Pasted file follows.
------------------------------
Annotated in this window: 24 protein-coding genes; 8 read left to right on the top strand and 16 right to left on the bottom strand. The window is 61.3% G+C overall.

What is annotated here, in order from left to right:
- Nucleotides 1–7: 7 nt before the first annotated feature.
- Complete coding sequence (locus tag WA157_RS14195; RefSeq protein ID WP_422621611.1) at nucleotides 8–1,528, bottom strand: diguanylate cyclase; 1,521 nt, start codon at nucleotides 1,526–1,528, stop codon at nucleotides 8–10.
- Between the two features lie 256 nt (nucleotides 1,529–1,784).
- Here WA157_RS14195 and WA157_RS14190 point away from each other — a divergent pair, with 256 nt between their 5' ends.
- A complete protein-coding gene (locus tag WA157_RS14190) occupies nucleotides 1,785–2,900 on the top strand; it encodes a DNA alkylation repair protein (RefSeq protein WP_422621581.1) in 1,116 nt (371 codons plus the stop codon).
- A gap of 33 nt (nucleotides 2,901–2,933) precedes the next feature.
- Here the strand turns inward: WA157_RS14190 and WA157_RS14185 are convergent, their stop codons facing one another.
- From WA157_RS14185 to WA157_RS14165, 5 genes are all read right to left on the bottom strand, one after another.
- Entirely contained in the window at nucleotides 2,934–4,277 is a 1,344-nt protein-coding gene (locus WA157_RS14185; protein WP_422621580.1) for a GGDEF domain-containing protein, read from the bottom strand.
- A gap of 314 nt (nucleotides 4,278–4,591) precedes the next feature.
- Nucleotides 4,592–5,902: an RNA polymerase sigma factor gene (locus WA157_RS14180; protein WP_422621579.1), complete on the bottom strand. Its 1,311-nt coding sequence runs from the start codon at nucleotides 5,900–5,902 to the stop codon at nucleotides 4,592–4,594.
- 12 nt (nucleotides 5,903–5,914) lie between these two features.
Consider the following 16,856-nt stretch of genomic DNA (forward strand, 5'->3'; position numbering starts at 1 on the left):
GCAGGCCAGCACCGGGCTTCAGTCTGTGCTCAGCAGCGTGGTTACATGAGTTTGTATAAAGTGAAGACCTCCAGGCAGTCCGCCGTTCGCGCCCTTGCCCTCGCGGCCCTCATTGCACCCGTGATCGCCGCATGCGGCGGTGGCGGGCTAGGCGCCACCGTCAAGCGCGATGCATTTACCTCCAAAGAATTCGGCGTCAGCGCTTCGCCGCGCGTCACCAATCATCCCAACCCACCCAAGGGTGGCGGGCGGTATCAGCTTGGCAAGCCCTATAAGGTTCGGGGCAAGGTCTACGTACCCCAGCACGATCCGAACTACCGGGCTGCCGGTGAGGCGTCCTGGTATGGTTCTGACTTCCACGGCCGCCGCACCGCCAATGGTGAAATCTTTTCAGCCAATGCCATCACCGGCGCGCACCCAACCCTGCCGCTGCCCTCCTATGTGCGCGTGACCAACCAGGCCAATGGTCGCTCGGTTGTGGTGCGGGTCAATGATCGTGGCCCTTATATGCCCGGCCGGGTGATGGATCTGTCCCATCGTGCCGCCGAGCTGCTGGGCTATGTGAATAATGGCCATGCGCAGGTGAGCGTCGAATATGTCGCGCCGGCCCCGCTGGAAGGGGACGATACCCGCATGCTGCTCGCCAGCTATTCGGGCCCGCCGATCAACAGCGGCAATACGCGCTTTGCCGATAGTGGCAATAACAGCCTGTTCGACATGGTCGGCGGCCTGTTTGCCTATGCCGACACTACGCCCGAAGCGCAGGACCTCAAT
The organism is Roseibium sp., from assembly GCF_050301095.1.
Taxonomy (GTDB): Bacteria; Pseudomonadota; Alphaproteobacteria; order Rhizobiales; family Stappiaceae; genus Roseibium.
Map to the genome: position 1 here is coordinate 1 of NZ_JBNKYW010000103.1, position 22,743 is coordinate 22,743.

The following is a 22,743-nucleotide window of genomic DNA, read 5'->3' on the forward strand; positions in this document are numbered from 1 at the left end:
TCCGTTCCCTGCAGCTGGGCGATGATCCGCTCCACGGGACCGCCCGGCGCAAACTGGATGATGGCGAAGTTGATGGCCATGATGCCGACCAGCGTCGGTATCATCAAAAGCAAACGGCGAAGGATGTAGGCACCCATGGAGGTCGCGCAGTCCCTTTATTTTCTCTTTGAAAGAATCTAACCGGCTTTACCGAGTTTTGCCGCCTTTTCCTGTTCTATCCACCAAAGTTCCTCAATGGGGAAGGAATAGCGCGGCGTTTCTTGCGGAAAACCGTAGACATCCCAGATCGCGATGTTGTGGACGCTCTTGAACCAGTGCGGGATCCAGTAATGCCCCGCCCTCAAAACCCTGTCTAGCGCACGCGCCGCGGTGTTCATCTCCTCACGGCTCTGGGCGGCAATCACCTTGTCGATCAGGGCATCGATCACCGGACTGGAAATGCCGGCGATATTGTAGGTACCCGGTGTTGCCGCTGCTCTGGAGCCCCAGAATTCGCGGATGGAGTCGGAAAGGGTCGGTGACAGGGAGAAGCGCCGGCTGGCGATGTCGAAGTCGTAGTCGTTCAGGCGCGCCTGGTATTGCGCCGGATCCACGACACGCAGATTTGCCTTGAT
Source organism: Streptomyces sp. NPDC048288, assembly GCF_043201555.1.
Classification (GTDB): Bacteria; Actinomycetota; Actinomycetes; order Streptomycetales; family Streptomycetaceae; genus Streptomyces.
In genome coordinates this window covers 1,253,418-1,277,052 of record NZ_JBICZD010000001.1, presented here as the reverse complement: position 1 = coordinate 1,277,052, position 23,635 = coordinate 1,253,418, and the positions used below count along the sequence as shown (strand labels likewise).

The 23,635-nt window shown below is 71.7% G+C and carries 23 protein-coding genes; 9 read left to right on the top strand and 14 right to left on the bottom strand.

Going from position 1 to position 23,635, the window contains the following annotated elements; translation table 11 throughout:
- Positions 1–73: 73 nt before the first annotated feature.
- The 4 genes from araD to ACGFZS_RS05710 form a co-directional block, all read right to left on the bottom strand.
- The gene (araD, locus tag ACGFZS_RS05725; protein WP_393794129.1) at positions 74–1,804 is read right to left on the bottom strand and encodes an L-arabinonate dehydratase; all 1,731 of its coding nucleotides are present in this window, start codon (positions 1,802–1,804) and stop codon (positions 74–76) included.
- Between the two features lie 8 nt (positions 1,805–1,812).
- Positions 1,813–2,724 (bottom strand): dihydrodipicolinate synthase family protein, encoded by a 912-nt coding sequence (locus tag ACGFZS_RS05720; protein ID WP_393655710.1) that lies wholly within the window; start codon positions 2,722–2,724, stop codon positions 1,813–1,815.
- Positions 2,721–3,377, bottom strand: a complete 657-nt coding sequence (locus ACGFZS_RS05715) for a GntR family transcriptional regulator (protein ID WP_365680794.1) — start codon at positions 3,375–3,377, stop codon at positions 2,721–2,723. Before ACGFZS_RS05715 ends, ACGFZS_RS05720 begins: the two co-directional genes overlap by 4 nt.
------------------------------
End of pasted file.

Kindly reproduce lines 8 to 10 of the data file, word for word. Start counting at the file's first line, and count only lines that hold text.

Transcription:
- A gap of 33 nt (nucleotides 2,901–2,933) precedes the next feature.
- Here the strand turns inward: WA157_RS14190 and WA157_RS14185 are convergent, their stop codons facing one another.
- From WA157_RS14185 to WA157_RS14165, 5 genes are all read right to left on the bottom strand, one after another.